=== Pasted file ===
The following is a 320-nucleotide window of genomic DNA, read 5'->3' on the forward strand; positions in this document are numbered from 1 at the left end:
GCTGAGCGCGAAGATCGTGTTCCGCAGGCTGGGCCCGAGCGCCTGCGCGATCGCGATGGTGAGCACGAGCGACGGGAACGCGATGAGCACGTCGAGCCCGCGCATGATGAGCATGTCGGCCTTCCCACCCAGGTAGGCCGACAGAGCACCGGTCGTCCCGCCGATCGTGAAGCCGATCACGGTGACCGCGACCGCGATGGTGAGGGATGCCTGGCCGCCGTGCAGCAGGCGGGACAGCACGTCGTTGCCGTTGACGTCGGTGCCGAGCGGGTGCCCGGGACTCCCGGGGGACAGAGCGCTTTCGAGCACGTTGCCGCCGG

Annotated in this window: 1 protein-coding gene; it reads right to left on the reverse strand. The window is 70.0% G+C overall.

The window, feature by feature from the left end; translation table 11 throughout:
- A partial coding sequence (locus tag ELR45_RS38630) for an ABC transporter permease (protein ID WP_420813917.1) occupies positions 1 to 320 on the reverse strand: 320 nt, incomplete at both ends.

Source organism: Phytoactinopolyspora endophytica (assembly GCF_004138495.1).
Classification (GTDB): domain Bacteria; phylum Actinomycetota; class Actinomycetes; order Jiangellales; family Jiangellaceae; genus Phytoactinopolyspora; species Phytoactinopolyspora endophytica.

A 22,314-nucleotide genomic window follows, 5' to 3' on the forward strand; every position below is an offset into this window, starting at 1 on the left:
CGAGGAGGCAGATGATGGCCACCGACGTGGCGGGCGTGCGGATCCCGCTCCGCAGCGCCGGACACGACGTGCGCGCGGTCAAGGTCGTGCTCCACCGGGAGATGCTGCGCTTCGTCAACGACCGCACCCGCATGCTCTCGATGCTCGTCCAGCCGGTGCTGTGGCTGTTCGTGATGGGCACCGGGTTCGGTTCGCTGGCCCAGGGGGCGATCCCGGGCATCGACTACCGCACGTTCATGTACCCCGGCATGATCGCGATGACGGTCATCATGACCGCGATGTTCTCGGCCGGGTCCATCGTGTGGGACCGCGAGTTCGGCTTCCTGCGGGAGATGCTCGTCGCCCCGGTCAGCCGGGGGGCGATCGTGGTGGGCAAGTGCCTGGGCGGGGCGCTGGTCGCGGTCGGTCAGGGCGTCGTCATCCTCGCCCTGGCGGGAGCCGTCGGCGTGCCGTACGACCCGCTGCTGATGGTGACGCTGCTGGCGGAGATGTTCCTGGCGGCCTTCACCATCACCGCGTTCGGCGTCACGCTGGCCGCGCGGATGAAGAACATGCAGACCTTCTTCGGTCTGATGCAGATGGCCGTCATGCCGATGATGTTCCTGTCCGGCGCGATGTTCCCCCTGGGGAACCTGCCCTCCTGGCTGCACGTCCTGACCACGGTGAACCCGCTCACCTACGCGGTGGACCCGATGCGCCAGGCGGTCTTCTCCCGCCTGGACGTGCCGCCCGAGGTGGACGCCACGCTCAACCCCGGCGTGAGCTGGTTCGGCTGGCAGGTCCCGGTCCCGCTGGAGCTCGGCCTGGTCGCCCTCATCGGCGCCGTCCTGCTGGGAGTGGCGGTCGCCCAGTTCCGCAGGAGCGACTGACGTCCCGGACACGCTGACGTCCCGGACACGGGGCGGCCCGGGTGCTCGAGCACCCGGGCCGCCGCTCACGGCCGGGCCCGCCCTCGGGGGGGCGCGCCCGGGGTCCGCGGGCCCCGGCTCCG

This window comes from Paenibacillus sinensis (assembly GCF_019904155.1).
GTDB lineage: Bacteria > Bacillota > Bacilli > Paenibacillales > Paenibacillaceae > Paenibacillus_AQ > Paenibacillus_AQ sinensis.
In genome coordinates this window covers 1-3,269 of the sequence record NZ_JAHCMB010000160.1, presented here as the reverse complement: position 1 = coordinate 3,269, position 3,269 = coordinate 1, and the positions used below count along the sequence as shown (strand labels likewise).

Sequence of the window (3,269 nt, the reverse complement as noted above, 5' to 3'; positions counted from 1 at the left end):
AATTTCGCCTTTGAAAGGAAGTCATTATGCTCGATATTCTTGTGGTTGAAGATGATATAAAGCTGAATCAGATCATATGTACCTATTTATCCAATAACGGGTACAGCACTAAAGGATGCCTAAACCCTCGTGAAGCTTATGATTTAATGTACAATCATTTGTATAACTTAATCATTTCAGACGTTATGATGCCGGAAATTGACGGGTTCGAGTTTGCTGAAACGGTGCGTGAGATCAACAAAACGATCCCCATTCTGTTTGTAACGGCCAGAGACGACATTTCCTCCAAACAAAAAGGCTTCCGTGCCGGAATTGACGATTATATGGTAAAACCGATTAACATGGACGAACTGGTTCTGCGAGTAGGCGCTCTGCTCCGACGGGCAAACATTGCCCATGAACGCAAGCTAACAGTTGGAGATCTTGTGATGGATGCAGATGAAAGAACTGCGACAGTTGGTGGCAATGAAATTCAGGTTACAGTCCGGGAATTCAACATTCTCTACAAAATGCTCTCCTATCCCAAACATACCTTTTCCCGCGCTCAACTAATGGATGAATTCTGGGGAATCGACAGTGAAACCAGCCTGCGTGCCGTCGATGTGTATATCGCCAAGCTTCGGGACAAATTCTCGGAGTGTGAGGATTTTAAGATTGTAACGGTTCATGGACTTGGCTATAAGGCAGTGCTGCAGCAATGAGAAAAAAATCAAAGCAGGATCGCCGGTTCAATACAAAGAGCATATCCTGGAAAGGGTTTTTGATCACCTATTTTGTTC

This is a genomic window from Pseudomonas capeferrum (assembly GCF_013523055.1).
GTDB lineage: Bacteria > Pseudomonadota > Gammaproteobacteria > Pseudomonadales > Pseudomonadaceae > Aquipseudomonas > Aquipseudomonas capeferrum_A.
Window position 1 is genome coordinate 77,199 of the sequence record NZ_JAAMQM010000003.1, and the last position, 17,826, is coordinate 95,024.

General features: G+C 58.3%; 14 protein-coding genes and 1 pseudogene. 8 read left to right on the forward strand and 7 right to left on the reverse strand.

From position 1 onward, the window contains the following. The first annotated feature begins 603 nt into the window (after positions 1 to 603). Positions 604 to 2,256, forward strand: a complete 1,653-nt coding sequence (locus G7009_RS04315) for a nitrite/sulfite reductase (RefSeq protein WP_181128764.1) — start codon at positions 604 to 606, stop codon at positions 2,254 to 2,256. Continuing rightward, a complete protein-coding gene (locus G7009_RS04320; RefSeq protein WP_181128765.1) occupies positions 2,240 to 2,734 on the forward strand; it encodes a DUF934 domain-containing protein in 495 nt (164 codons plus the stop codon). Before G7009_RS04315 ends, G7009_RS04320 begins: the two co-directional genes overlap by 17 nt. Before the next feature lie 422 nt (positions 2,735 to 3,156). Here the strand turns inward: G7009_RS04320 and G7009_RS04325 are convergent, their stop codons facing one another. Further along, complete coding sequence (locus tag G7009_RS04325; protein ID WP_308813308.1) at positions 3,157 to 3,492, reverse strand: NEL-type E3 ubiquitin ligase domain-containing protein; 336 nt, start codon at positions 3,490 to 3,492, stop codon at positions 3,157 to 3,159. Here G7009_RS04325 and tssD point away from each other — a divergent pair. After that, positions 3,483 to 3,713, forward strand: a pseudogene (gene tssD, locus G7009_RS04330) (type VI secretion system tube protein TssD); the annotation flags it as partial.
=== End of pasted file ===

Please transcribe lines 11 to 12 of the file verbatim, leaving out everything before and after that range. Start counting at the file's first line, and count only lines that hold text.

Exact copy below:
GTDB lineage: Bacteria > Bacillota > Bacilli > Paenibacillales > Paenibacillaceae > Paenibacillus_AQ > Paenibacillus_AQ sinensis.
In genome coordinates this window covers 1-3,269 of the sequence record NZ_JAHCMB010000160.1, presented here as the reverse complement: position 1 = coordinate 3,269, position 3,269 = coordinate 1, and the positions used below count along the sequence as shown (strand labels likewise).